The King Lives Essay

Submitted By Jande2011aded
Words: 561
Pages: 3

Both Herclitus and Paramendies assisted Plato in his concept of dualism. Plato viewed both philosophers’ interpretation of knowledge to be partially correct in their efforts to characterize reality. Heraclitus concept of “the one” involved a process or change; an orderly cycle. Parmenides is responsible to referring “the one” as Being; perfect, compete, whole, unchangeable. Plato detected that both philosophers probably thought their beliefs existed in the physical world. Acknowledging that reality is not a single thing, Plato’s concept of Dualism concluded there are two realities; Heraclitean and another Paramenidean. The visible realm of Becoming encompasses all objects and images perceived through our physical senses while the intelligent realm of Being embraces the world of Forms and truth at its highest level.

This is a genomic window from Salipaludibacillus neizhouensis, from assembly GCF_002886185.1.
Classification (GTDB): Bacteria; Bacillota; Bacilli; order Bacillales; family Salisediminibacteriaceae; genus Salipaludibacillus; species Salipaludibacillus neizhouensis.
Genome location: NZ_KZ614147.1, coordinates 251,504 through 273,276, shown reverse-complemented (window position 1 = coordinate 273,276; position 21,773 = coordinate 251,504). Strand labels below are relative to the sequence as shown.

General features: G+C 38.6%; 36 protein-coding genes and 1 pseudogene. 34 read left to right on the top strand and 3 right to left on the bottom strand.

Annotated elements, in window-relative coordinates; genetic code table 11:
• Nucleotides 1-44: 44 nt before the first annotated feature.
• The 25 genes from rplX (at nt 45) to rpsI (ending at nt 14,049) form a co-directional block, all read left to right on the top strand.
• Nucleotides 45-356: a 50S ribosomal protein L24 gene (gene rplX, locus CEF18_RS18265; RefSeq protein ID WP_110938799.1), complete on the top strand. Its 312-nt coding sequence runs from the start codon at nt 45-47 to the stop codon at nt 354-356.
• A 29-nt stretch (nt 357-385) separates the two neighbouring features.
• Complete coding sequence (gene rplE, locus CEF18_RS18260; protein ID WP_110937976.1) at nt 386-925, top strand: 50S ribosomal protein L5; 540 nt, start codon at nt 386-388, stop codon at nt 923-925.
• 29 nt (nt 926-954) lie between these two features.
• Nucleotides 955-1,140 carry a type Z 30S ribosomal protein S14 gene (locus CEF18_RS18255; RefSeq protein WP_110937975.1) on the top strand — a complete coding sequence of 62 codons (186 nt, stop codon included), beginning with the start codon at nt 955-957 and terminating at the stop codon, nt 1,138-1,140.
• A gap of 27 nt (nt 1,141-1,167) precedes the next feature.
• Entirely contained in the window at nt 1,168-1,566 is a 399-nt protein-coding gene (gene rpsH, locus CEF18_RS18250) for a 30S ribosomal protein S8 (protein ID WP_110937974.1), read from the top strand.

Plato developed a theory of forms connecting the realm of “being” from the realm of Becoming. Sensibles are things that are perceived as part of a changeable world of Becoming. Plato’s description of the level of being that Parmenides tried to portray can not exist in world of sensibles because the very essence of knowledge is unchanging. Considering opinions are changeable, they must be less real then which does not, knowledge. This theory of Forms provides a rational explanation of how knowledge is possible. Since it is fixed and eternally true, knowledge can not be amongst the physical realm but represented in the intelligible world where the soul is able to apprehend this truth. Plato’s metaphysics is comprised of eternal entities, the theory of Forms. Platonic Forms, like Parmenides' One, are timeless, changeless, and unique. The form of something provides essential order and structure for a particular instance. This basic nature, the quality that makes something what it is, is the concept of Platonic Forms in which a things form is what it uniquely and essentially is. Forms, according to Plato, remain pure and unchanged. This concept which is unaffected by space and time is always the same regardless of any changes that occur in the particular objects participation with that particular Form. Even though we would identify Forms as abstract objects, because they do not physically exist, Plato deems them more real than concrete objects. Plato concludes that objects are perceived in visible